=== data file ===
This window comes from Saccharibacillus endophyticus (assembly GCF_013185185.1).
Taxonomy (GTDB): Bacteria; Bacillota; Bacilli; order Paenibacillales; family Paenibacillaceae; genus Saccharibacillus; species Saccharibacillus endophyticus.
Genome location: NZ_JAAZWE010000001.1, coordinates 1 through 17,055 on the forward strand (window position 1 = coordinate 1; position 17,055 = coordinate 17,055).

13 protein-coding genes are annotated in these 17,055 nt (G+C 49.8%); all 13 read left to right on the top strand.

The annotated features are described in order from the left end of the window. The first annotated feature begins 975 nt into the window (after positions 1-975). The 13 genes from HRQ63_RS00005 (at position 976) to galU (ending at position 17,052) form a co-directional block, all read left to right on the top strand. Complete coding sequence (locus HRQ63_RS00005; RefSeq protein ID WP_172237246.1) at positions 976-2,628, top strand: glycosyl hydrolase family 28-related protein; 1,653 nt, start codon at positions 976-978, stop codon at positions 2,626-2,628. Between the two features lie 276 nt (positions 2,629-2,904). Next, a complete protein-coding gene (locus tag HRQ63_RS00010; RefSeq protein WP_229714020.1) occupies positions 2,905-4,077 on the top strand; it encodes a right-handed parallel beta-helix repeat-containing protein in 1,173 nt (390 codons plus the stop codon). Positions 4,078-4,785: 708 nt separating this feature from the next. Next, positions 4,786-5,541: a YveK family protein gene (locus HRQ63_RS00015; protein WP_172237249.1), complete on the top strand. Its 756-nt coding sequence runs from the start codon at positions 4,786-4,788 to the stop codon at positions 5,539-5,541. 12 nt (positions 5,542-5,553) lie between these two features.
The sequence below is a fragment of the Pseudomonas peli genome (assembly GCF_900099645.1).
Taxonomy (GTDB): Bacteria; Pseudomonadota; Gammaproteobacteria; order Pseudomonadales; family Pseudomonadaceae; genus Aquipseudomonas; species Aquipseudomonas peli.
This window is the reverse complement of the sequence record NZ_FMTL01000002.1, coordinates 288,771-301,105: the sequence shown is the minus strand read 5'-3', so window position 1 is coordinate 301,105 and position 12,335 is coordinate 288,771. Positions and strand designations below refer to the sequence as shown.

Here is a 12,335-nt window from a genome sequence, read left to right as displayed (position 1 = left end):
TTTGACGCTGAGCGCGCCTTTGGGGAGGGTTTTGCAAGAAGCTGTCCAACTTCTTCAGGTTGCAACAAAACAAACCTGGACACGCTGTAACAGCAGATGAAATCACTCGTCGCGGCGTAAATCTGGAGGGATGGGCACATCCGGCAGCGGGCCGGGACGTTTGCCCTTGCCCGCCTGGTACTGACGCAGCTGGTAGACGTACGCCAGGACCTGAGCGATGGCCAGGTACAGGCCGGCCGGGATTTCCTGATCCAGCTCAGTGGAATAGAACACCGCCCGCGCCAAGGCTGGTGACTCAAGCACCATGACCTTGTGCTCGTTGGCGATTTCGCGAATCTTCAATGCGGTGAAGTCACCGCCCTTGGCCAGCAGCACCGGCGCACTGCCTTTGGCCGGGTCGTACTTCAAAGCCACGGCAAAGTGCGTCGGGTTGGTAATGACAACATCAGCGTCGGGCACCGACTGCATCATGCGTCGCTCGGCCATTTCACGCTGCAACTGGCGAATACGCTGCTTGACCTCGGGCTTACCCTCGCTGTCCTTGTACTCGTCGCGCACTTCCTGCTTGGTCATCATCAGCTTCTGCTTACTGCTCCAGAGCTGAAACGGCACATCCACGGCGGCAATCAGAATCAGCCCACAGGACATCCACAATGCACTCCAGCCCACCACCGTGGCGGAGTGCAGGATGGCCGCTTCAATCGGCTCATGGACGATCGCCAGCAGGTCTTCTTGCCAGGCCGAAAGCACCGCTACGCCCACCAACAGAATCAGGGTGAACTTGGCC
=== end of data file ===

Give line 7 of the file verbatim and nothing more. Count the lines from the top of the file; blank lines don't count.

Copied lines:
Taxonomy (GTDB): Bacteria; Pseudomonadota; Gammaproteobacteria; order Pseudomonadales; family Pseudomonadaceae; genus Aquipseudomonas; species Aquipseudomonas peli.